Medications for Dementia

Do Alzheimer's and Dementia Drugs Help Symptoms?


Last updated: December 03, 2009
dad

The daughter of a patient recently asked me a question about Alzheimer's drugs that families often bring up. She wondered if the medications were still helping her father, who had been taking them for years and was now entering late-stage disease. "I feel guilty to even ask this," she told me. "But all the many drugs he takes are so expensive, and I'm not sure these dementia drugs are helping. How can I tell if he still really needs them?" When a Caring.com reader posed a similar question last summer, many fellow caregivers quickly chimed in with their stories. It's so common for interest in modern medications to swirl together with doubts about effectiveness, worries about money, and maybe even guilt for even asking the questions. This can be especially true when a dementia such as Alzheimer's disease has gotten pretty advanced.

I was glad this daughter brought her concern to my attention. The four points below are what we discussed. It's what I encourage all families in my practice to consider before continuing cholinesterase inhibitors, such as donepezil (Aricept) and memantine (Namenda):

Four things to consider before continuing Alzheimer's medications

1. These drugs have been shown to slow down the decline caused by dementias such as Alzheimer's, but only by a little bit. In other words, we think these drugs work, but it's unrealistic to expect that they will make a huge difference. In studies of people with dementia (which are mostly funded by the drug makers), at the end of the study period, those who take the drugs tend to have lost a little less mental function than those who didn't take them.

2. Experts continue to debate whether the improvements seen in research studies are really meaningful. Even if researchers find that taking these drugs means better scores on a special mental quiz, that doesn't necessarily turn into noticeably better quality of life for people with dementia or their caregivers. This could be because the impact of the drugs tends to be small. If you have a loved one taking these medicines, and you've found yourself wondering if they're really helping, you're not alone. Often families feel that these medicines don't have much effect, an intuition confirmed by a 2008 evidence review, which described the benefit of these drugs as "marginal".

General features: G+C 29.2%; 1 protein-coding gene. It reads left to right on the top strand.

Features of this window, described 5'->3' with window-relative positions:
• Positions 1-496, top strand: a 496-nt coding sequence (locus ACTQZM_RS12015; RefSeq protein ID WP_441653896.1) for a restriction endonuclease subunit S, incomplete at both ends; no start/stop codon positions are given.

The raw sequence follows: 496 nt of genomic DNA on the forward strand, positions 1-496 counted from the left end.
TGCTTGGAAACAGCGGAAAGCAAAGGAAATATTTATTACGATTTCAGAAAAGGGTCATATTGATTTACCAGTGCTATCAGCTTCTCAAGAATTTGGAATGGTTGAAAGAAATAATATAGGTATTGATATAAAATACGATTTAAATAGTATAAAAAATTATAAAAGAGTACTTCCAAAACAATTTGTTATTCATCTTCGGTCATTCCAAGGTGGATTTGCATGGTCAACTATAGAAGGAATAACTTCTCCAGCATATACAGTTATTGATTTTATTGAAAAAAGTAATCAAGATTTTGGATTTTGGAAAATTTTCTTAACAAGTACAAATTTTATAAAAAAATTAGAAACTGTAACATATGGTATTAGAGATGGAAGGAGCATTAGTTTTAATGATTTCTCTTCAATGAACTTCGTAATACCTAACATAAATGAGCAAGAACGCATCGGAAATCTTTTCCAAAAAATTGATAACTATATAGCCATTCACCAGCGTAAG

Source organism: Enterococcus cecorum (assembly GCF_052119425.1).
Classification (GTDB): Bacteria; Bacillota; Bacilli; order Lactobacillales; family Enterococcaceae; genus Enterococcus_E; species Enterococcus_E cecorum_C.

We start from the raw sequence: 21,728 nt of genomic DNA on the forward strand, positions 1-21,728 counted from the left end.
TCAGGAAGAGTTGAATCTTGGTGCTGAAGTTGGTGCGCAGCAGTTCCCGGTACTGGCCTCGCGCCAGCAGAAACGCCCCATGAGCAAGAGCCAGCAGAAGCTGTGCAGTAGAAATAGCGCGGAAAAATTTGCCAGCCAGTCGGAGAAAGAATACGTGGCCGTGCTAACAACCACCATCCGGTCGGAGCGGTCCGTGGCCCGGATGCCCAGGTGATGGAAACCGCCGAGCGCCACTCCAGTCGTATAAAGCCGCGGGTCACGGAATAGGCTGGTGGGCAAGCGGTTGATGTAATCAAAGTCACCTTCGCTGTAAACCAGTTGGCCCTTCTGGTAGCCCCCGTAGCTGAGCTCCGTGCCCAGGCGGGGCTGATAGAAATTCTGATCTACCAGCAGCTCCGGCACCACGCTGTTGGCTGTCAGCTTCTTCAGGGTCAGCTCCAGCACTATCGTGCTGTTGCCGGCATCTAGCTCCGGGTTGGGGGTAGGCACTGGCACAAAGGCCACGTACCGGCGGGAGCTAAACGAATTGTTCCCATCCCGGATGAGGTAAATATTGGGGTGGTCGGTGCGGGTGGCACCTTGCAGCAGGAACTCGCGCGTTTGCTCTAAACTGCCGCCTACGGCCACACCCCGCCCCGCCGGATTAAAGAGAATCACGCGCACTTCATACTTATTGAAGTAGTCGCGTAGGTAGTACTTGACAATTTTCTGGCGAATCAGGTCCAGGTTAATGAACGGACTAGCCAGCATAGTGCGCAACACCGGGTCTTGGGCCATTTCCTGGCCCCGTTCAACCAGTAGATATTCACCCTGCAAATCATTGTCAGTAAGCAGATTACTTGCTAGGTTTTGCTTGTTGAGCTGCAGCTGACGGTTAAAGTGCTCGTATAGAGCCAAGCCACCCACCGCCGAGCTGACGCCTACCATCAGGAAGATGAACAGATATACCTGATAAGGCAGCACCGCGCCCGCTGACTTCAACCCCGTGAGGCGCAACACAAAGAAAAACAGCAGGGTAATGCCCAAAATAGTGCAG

3. We don't know much about how well these drugs work when used for years and years, or in people with very advanced dementia. This is because most of the research is done on people with mild to moderate dementia, and studies almost never last for more than a year. So far, there's no reason to think that these drugs might work better in advanced dementia, and some experts think they're less useful.

4. These drugs do seem to help certain people with behavior and function. Although the consensus is that overall these drugs have only a small effect, in some people they seem to make more of a difference. Unfortunately, researchers haven't yet figured out how we can identify those people ahead of time. For now, the only way to know whether the drugs will help your loved one is to give them a try: You might be one of the lucky ones that then notices an improvement in sleeping or less irritability.

My prescription:

  • Know that these medicines may or may not help, and if they do help, a small effect is much more common than a dramatic effect. The American College of Physicians and the American Academy of Family Physicians have posted a summary for patients.

  • Consider a trial period. For a person who's been taking these drugs for a while, consider asking the doctor to stop them, and see what happens. Often things don't get any worse, and sometimes a person's diarrhea or dizziness gets better. If your loved one does seem much worse after you've given the medicines a few weeks to wash out, you can always ask to resume the medications.

  • If the cost of medications is an issue, schedule a special visit with your loved one's doctor, to review the purpose of each medication, and see if any medicines can be eliminated.

  • Don't feel too guilty if the cost of the medications is the little nudge that results in a trial off drugs like donepezil and memantine. Taking care of an older person with dementia is difficult and expensive. I wouldn't be surprised if you find that the money you were spending on dementia drugs ends up better spent on extra help around the house or other things that can more directly improve the quality of life for a family struggling with dementia.